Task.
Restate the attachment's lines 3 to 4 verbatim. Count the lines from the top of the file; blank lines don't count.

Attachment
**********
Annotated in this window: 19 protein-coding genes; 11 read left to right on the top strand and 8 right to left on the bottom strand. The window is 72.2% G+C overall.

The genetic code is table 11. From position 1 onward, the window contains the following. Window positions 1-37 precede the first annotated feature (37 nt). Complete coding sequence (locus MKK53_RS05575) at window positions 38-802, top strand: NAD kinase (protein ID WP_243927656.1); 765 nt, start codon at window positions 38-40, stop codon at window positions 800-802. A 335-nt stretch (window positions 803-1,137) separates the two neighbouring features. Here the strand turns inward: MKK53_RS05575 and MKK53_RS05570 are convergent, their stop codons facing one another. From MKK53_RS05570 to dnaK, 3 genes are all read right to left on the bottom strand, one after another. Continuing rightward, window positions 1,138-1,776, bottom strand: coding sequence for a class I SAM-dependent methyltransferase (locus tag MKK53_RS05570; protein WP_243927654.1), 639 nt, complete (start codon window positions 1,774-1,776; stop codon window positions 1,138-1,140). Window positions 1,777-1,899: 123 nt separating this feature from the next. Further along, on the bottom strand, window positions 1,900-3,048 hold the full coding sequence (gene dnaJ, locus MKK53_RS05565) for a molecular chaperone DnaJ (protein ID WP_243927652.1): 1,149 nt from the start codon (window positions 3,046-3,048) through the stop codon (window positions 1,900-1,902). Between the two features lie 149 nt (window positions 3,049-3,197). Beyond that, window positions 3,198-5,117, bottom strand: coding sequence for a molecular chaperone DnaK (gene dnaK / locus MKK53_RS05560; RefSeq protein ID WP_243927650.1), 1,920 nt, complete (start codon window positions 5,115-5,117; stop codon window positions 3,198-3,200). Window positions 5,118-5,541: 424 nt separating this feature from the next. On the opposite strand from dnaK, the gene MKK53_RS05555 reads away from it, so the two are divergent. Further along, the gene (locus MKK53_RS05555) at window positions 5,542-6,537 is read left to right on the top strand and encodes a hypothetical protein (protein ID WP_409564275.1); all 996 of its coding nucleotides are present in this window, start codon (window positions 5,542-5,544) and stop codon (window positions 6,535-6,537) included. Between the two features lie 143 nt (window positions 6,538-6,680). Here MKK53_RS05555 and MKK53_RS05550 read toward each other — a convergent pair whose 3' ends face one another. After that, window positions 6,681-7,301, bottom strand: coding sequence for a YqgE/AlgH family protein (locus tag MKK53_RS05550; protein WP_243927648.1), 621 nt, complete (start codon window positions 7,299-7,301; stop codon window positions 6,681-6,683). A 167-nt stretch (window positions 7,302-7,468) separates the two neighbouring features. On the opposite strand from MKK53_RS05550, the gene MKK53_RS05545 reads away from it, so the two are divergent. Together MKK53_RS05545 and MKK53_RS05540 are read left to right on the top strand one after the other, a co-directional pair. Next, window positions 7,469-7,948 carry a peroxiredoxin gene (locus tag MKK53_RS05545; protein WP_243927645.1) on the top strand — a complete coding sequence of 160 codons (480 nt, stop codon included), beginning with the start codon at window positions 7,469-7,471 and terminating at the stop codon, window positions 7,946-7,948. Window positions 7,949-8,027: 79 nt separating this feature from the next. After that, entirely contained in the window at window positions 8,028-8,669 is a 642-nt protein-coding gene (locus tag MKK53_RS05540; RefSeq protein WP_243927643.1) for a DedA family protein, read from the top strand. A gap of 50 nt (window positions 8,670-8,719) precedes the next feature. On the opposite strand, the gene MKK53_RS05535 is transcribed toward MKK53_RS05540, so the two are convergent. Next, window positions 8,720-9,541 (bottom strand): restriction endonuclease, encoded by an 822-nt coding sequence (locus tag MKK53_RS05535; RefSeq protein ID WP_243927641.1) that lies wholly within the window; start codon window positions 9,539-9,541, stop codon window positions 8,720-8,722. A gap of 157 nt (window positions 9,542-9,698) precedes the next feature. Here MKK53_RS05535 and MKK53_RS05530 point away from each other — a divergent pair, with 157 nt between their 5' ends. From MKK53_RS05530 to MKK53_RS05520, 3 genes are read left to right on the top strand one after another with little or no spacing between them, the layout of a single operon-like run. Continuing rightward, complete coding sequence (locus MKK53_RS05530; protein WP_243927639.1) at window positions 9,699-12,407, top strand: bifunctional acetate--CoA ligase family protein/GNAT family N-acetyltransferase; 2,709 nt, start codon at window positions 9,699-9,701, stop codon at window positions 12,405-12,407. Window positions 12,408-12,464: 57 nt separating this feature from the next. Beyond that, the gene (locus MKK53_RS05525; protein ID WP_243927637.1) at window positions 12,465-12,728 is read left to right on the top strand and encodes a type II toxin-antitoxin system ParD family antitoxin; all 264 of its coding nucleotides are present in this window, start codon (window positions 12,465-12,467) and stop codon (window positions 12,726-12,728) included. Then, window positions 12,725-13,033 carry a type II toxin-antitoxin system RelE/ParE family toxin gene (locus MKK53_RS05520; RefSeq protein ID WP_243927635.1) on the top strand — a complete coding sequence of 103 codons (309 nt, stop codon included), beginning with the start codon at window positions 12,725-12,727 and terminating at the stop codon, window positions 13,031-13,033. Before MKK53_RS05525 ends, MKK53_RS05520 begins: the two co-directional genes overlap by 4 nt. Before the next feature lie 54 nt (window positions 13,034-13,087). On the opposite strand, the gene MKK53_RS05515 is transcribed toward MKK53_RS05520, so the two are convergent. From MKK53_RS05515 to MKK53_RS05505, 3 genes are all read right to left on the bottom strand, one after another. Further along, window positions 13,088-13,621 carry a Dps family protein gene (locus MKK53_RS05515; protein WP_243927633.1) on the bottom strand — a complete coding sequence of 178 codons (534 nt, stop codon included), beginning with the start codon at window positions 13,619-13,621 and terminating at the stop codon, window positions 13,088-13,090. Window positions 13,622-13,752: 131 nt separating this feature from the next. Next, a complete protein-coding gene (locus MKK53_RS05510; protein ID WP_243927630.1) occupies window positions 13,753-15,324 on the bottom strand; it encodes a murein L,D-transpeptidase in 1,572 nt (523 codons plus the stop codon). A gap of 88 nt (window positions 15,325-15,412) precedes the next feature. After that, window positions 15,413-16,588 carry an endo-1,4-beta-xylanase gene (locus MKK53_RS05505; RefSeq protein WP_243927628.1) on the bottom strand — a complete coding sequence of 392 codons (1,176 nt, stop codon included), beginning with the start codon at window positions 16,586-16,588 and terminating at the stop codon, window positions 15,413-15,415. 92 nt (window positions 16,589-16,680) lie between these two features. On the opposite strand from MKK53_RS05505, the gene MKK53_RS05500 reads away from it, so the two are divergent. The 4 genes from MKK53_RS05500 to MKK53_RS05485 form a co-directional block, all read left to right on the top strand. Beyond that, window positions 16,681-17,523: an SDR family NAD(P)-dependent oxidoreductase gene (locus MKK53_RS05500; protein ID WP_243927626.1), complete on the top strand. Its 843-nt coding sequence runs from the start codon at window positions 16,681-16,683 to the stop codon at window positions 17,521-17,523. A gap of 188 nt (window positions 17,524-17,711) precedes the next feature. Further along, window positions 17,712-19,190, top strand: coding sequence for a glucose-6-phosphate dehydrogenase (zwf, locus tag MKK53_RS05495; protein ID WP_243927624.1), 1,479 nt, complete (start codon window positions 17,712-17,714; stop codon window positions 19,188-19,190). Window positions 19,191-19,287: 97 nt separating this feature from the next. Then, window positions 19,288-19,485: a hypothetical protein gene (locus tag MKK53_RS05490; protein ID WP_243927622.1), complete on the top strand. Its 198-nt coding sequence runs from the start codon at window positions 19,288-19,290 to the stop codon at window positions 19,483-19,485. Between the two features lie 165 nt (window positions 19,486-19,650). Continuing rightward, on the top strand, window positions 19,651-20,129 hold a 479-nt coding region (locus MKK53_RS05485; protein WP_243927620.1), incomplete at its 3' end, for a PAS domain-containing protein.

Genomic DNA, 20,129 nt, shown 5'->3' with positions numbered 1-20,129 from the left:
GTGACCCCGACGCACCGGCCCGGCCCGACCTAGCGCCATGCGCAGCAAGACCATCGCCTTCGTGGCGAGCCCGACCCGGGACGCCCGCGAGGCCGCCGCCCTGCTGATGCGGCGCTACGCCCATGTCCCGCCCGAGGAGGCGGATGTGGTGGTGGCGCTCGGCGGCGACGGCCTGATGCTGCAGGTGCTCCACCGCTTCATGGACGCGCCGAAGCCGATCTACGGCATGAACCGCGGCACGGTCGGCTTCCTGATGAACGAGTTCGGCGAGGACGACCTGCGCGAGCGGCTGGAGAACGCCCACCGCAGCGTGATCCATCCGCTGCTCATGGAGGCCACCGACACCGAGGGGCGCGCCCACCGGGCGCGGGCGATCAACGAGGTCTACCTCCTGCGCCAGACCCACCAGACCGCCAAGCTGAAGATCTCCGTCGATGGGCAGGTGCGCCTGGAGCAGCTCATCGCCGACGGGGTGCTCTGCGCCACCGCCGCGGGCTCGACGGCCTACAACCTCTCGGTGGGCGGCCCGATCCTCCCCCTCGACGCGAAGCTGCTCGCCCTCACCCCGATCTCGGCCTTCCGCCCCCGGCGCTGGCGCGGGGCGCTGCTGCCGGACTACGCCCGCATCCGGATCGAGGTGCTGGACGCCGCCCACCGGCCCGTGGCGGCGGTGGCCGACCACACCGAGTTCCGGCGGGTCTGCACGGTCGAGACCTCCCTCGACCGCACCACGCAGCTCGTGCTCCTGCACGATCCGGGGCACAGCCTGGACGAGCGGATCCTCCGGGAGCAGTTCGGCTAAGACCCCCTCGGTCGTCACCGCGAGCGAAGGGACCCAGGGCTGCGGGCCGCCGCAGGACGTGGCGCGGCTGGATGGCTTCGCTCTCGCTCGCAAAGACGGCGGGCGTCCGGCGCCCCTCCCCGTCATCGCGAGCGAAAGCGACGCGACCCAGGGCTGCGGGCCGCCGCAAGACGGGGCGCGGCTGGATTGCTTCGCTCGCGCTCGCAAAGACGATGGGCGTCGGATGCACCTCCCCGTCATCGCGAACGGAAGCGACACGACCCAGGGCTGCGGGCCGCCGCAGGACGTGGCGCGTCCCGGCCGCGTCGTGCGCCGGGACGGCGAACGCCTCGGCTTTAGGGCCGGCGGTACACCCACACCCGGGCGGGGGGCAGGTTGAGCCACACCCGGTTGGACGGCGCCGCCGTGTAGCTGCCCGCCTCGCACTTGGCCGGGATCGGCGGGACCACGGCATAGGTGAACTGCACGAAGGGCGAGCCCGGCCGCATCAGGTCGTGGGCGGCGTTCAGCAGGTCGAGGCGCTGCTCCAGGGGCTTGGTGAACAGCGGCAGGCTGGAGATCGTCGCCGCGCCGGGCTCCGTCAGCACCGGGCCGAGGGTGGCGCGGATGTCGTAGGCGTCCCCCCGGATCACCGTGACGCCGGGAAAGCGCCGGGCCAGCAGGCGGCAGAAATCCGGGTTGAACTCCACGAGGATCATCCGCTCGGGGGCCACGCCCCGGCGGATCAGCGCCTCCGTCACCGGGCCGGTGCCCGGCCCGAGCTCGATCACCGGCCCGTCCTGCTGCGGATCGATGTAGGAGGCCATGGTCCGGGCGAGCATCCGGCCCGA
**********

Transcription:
Genomic DNA, 20,129 nt, shown 5'->3' with positions numbered 1-20,129 from the left:
GTGACCCCGACGCACCGGCCCGGCCCGACCTAGCGCCATGCGCAGCAAGACCATCGCCTTCGTGGCGAGCCCGACCCGGGACGCCCGCGAGGCCGCCGCCCTGCTGATGCGGCGCTACGCCCATGTCCCGCCCGAGGAGGCGGATGTGGTGGTGGCGCTCGGCGGCGACGGCCTGATGCTGCAGGTGCTCCACCGCTTCATGGACGCGCCGAAGCCGATCTACGGCATGAACCGCGGCACGGTCGGCTTCCTGATGAACGAGTTCGGCGAGGACGACCTGCGCGAGCGGCTGGAGAACGCCCACCGCAGCGTGATCCATCCGCTGCTCATGGAGGCCACCGACACCGAGGGGCGCGCCCACCGGGCGCGGGCGATCAACGAGGTCTACCTCCTGCGCCAGACCCACCAGACCGCCAAGCTGAAGATCTCCGTCGATGGGCAGGTGCGCCTGGAGCAGCTCATCGCCGACGGGGTGCTCTGCGCCACCGCCGCGGGCTCGACGGCCTACAACCTCTCGGTGGGCGGCCCGATCCTCCCCCTCGACGCGAAGCTGCTCGCCCTCACCCCGATCTCGGCCTTCCGCCCCCGGCGCTGGCGCGGGGCGCTGCTGCCGGACTACGCCCGCATCCGGATCGAGGTGCTGGACGCCGCCCACCGGCCCGTGGCGGCGGTGGCCGACCACACCGAGTTCCGGCGGGTCTGCACGGTCGAGACCTCCCTCGACCGCACCACGCAGCTCGTGCTCCTGCACGATCCGGGGCACAGCCTGGACGAGCGGATCCTCCGGGAGCAGTTCGGCTAAGACCCCCTCGGTCGTCACCGCGAGCGAAGGGACCCAGGGCTGCGGGCCGCCGCAGGACGTGGCGCGGCTGGATGGCTTCGCTCTCGCTCGCAAAGACGGCGGGCGTCCGGCGCCCCTCCCCGTCATCGCGAGCGAAAGCGACGCGACCCAGGGCTGCGGGCCGCCGCAAGACGGGGCGCGGCTGGATTGCTTCGCTCGCGCTCGCAAAGACGATGGGCGTCGGATGCACCTCCCCGTCATCGCGAACGGAAGCGACACGACCCAGGGCTGCGGGCCGCCGCAGGACGTGGCGCGTCCCGGCCGCGTCGTGCGCCGGGACGGCGAACGCCTCGGCTTTAGGGCCGGCGGTACACCCACACCCGGGCGGGGGGCAGGTTGAGCCACACCCGGTTGGACGGCGCCGCCGTGTAGCTGCCCGCCTCGCACTTGGCCGGGATCGGCGGGACCACGGCATAGGTGAACTGCACGAAGGGCGAGCCCGGCCGCATCAGGTCGTGGGCGGCGTTCAGCAGGTCGAGGCGCTGCTCCAGGGGCTTGGTGAACAGCGGCAGGCTGGAGATCGTCGCCGCGCCGGGCTCCGTCAGCACCGGGCCGAGGGTGGCGCGGATGTCGTAGGCGTCCCCCCGGATCACCGTGACGCCGGGAAAGCGCCGGGCCAGCAGGCGGCAGAAATCCGGGTTGAACTCCACGAGGATCATCCGCTCGGGGGCCACGCCCCGGCGGATCAGCGCCTCCGTCACCGGGCCGGTGCCCGGCCCGAGCTCGATCACCGGCCCGTCCTGCTGCGGATCGATGTAGGAGGCCATGGTCCGGGCGAGCATCCGGCCCGA